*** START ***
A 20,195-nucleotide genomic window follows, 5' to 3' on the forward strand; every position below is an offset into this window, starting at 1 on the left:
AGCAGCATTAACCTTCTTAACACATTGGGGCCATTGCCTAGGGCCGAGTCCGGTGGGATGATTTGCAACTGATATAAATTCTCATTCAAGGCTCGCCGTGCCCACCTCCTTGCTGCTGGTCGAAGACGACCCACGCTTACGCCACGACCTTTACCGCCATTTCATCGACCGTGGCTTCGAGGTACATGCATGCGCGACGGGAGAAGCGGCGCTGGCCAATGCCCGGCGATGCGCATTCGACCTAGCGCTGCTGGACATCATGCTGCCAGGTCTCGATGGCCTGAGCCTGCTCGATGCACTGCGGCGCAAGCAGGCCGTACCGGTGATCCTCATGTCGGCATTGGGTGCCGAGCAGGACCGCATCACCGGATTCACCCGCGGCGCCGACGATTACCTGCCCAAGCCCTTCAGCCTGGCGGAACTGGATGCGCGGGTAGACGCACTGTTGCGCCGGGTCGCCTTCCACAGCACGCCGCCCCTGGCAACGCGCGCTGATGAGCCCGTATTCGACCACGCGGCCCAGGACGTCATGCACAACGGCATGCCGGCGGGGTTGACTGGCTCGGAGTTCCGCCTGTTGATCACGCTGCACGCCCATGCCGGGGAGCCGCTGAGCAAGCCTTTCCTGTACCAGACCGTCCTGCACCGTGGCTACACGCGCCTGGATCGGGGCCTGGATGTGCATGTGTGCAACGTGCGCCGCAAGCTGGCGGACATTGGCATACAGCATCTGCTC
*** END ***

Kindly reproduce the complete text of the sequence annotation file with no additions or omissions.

A 20,195-nucleotide genomic window follows, 5' to 3' on the forward strand; every position below is an offset into this window, starting at 1 on the left:
AGCAGCATTAACCTTCTTAACACATTGGGGCCATTGCCTAGGGCCGAGTCCGGTGGGATGATTTGCAACTGATATAAATTCTCATTCAAGGCTCGCCGTGCCCACCTCCTTGCTGCTGGTCGAAGACGACCCACGCTTACGCCACGACCTTTACCGCCATTTCATCGACCGTGGCTTCGAGGTACATGCATGCGCGACGGGAGAAGCGGCGCTGGCCAATGCCCGGCGATGCGCATTCGACCTAGCGCTGCTGGACATCATGCTGCCAGGTCTCGATGGCCTGAGCCTGCTCGATGCACTGCGGCGCAAGCAGGCCGTACCGGTGATCCTCATGTCGGCATTGGGTGCCGAGCAGGACCGCATCACCGGATTCACCCGCGGCGCCGACGATTACCTGCCCAAGCCCTTCAGCCTGGCGGAACTGGATGCGCGGGTAGACGCACTGTTGCGCCGGGTCGCCTTCCACAGCACGCCGCCCCTGGCAACGCGCGCTGATGAGCCCGTATTCGACCACGCGGCCCAGGACGTCATGCACAACGGCATGCCGGCGGGGTTGACTGGCTCGGAGTTCCGCCTGTTGATCACGCTGCACGCCCATGCCGGGGAGCCGCTGAGCAAGCCTTTCCTGTACCAGACCGTCCTGCACCGTGGCTACACGCGCCTGGATCGGGGCCTGGATGTGCATGTGTGCAACGTGCGCCGCAAGCTGGCGGACATTGGCATACAGCATCTGCTC